Reopening of Stilwell Road is historic for India-China ties
Though trade may remain on a small scale, it is an important step for normalising the relations between the two countries.
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The Stilwell Road is a myth.
Constructed by the Americans during World War II, it started from Ledo, the railhead in the plains of Assam, and wound its way to Kunming, in China's Yunnan province, covering 1726km of some of the treacherous terrain.
The road ran only 61km in India before it crossed to Burma via the Pangsau Pass. Lying at an altitude of 1,136m, in today's Changlang district of Arunachal Pradesh, it was nicknamed the "Hell Pass" during the WWII, due to its fierce gradients, serpentine twists and constant mudslides.
During the war, the US had the choice between two "hells"; a large number of American planes had crashed in NEFA (today's Arunachal Pradesh) while on supply missions to China. It is estimated that 416 US aircrew went missing in India, mostly in NEFA. The US troops desperately needed a way to bring supplies to the Chinese front, to fight the Japanese troops; transport planes faced extraordinary difficulties with inclement weather, strong winds and a treacherous air route known as "The Hump".
The US then decided to build a road and on January 12, 1945, the first convoy of 113 vehicles left Ledo to finally reach Kunming on February 4. The construction is said to have cost 13,70,00,000 dollars. Though originally known as the "Ledo Road", it was later baptised after Gen Joseph Stilwell, alias "Vinegar Joe", the chief of staff of allied forces in the China Burma-India theatre.
Can you believe that the road was reopened on December 30, 2015? Though very few, except in the Northeast, noticed the event: a myth was reborn, with probably incalculable future economic consequences for the region.
The Arunachal Times reported from Itanagar: "Exhibits from China arrived at the border trade point at Pangsau Pass in Changlang district of Arunachal Pradesh en route to the Assam International Agri-Horti Show 2016 at Guwahati."
The Chinese truck, accompanied by two light motor vehicles, carried 82 parcels with electronic goods, organic tea, coffee, toys to be displayed during the show scheduled for next month.
An official communiqué from the Arunachal government said: "Passing through the historic Stilwell Road, the exhibits arrived all the way from Baoshan in China's Yunnan province."
Representatives of the North East Federation on International Trade (NEFIT), as well as Arunachal's trade and commerce director Tokong Pertin were present to receive the Chinese delegates. Pertin called the reopening of the Stilwell Road a "historic moment". He said that the newly-reopened route could become "a conduit for trade and better understanding for the two Asian economic giants as well as among the countries of the Bangladesh-China-India Myanmar Forum for Regional Cooperation (BCIM)."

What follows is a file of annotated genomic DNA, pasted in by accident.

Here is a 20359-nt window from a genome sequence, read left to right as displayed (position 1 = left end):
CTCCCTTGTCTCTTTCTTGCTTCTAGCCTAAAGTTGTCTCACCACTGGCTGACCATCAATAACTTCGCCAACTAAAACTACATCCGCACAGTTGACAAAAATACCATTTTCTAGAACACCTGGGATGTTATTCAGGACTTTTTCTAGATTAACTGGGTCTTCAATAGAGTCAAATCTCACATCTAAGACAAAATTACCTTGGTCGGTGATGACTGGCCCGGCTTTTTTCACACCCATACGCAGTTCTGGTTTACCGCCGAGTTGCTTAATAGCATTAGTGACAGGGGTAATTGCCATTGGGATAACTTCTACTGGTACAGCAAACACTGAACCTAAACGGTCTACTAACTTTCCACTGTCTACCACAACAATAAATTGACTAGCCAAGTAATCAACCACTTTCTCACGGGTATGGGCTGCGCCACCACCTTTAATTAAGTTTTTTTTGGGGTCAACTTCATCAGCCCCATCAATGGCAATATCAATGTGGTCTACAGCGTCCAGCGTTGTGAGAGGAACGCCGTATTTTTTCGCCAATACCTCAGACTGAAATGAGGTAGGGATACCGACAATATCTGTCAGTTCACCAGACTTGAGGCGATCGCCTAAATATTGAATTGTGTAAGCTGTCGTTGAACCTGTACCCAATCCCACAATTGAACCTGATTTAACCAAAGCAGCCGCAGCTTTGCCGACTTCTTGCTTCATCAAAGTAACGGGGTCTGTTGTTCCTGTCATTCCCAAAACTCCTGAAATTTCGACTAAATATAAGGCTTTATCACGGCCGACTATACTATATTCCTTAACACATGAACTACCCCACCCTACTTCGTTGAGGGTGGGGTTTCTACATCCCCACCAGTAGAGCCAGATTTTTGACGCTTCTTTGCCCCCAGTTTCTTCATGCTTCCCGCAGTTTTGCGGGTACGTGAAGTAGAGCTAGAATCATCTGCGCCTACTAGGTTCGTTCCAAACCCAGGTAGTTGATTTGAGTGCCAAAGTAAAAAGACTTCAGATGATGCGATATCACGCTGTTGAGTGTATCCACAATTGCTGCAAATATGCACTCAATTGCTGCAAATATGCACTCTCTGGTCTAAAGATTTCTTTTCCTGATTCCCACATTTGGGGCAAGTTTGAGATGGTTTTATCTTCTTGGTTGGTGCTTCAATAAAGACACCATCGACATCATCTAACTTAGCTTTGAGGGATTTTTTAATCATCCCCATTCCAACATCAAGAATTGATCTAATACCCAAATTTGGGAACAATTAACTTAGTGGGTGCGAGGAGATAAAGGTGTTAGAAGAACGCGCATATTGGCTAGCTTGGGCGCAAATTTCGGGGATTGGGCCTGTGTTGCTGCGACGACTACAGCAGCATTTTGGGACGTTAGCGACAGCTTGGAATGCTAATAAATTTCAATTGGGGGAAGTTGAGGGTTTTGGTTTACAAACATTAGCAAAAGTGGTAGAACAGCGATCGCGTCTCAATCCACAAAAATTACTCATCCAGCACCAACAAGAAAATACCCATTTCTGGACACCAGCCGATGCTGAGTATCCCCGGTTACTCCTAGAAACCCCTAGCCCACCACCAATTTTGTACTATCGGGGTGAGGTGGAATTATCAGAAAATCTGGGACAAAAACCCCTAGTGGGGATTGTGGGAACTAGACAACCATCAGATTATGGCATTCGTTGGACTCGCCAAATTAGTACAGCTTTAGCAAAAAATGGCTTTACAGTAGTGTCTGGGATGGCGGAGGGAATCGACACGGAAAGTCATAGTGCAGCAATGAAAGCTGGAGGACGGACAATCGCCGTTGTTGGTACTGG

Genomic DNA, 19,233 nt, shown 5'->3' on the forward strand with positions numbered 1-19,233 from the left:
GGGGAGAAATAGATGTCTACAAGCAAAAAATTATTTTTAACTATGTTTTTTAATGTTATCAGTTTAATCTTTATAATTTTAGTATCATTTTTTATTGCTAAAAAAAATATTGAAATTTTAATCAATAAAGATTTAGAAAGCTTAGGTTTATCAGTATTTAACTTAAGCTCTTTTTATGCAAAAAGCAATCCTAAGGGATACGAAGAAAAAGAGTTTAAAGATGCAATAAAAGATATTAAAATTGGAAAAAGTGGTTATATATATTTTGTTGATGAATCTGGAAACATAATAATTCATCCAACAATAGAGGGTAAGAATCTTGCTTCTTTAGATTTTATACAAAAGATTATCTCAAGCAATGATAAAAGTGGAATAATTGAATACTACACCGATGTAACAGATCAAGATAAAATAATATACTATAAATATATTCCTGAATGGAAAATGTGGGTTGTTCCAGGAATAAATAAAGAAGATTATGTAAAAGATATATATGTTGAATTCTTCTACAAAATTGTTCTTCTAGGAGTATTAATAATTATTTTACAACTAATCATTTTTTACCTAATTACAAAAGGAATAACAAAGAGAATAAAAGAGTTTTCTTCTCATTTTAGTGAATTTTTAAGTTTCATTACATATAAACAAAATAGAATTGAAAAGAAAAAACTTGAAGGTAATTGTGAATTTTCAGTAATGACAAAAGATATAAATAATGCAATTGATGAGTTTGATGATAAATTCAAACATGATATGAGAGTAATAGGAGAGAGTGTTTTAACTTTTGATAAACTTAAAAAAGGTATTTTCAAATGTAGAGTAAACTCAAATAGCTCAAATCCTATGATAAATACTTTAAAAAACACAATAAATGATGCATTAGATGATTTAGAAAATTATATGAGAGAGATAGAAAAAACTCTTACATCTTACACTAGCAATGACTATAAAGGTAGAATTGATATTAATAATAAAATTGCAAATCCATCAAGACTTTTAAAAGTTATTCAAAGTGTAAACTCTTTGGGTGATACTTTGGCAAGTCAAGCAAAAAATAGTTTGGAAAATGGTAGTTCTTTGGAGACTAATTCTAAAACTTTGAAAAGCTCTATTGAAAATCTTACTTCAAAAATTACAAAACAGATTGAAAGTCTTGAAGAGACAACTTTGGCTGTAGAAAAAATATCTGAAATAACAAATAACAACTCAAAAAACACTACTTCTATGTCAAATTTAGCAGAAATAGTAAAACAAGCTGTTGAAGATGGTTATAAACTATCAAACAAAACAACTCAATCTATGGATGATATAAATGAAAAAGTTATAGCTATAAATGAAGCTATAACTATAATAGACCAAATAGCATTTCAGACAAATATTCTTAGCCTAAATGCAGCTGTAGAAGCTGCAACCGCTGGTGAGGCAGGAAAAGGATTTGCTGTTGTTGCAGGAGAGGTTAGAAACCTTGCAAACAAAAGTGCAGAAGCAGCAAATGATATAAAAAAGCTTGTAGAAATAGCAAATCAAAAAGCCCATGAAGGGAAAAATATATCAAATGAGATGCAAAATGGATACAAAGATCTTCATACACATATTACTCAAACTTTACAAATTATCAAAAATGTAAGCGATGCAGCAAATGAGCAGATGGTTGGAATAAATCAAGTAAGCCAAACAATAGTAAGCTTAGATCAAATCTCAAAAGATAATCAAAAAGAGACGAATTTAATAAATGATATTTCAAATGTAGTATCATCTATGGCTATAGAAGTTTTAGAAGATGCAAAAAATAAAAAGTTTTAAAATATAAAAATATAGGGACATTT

Pertin added that his government was ready to provide logistic support "with a hope that it will go a long way in developing future trade and business among BCIM countries and ASEAN."
The route is said to have been used during the 13th century invasion of Assam by the Ahoms and in the late 19th century, prospection was conducted by the British for a railway line to Myitkyina in north Burma through the Hukawng Valley; the project never fructified. A year ago, MoS for home Kiren Rijiju mentioned the reopening of the road: "After the Stilwell Road was closed in 1962, the movement of border trade was restricted. Reopening this road would open up numerous options," Rijiju asserted.
The reopening is today mainly symbolic, as many other considerations have to be taken into account to start trade on a large scale; one of them is that Delhi may presently like to go slow on the "BCIM" corridor.
The issue was apparently raised by Chinese President Xi Jinping during his visit to India in September 2014, but only a passing reference was made about the BCIM economic corridor in the joint statement. Perhaps one of the greatest tragedies of the 20th century has been the closing of the border trade through the Himalayan routes.
Soon after Tibet's invasion in October 1950, the traditional border passes were progressively closed. Though the Panchsheel Agreement in 1954 was meant to regulate the flow of people and goods over the Himalayas, it did not happen and as a result of the 1962 border war and the non-renewal of the agreement, trade between "Tibet's Region of China" and India came to an end. The same fate lay in store for the Stilwell Road.
It is only after Prime Minister Rajiv Gandhi's trip to China in December 1988, that a "protocol for resumption of border trade" was signed. Following the Sino-Indian agreement of 1992, trade through Lipulekh Pass in Pithoragarh district became an annual feature. The pass also became the official pilgrimage route for the Kailash-Mansarovar yatra.
Shipki La, in Kinnaur district of Himachal Pradesh was the second landport to open. However, the poor quality of the infrastructure and the limited list of permissible items has restricted the border trade which for centuries flourished.
After PM Vajpayee's visit to China in June 2003, talks started on the resumption of border trade via Nathu La in Sikkim; finally, the pass opened for trade in July 2006.
Pangsau Pass has become the fourth Himalayan pass to open for trade; though trade may remain for some time on a small scale, it is an important step for normalising the relations between the concerned countries and one day, it will hopefully bring some prosperity to the local populations of Arunachal and Assam.
(Courtesy of Mail Today.)